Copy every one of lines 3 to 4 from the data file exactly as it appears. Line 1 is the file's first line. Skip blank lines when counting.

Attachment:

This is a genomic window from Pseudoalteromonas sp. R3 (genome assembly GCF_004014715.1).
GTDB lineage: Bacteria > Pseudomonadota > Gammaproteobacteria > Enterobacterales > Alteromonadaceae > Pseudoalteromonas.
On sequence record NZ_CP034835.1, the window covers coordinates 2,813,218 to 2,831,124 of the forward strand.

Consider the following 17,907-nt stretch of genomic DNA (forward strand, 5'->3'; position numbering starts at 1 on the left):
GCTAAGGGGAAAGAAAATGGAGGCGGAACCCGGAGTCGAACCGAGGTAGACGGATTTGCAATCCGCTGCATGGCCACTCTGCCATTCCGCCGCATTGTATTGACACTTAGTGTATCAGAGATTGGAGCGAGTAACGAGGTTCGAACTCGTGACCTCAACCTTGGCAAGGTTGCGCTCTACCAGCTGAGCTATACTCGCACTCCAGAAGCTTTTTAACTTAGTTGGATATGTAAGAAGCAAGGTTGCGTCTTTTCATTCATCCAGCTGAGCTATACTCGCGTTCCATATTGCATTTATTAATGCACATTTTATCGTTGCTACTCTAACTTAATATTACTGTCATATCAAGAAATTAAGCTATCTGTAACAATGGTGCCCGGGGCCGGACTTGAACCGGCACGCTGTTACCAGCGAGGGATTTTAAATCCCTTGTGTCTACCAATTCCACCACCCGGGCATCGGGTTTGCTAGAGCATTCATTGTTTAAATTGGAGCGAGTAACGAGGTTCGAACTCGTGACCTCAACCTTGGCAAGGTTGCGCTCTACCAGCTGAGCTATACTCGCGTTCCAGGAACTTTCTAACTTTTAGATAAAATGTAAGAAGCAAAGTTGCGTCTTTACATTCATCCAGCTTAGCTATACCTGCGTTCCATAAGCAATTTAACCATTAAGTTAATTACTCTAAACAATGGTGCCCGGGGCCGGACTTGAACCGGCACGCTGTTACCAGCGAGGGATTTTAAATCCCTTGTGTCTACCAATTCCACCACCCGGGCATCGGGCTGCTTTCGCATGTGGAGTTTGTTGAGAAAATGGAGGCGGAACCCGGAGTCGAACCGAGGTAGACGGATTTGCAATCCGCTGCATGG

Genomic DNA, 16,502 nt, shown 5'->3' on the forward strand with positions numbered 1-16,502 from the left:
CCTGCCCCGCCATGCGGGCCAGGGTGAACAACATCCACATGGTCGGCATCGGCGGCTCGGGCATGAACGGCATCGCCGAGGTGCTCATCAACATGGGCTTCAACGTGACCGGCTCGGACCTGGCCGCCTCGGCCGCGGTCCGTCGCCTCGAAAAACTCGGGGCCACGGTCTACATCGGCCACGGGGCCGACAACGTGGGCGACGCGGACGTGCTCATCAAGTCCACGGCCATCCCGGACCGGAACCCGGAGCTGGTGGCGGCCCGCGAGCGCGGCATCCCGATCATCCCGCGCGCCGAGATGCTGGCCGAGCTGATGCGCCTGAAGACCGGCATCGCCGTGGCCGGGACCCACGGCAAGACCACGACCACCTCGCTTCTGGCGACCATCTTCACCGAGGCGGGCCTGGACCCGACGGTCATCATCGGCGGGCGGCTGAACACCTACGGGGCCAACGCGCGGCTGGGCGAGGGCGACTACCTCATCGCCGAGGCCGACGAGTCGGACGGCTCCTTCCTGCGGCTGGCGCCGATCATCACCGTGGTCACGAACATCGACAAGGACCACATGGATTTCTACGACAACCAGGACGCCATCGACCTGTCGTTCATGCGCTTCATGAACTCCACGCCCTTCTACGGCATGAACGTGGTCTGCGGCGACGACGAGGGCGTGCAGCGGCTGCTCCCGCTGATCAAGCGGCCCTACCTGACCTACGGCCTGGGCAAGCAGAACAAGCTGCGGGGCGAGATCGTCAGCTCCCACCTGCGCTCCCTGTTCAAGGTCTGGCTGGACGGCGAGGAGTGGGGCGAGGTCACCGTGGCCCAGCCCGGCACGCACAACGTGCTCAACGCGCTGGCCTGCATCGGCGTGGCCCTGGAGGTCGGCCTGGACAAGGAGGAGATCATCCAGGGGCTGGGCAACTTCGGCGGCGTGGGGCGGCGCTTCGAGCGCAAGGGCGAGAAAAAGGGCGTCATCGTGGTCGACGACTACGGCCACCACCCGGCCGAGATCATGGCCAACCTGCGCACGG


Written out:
On sequence record NZ_CP034835.1, the window covers coordinates 2,813,218 to 2,831,124 of the forward strand.

Consider the following 17,907-nt stretch of genomic DNA (forward strand, 5'->3'; position numbering starts at 1 on the left):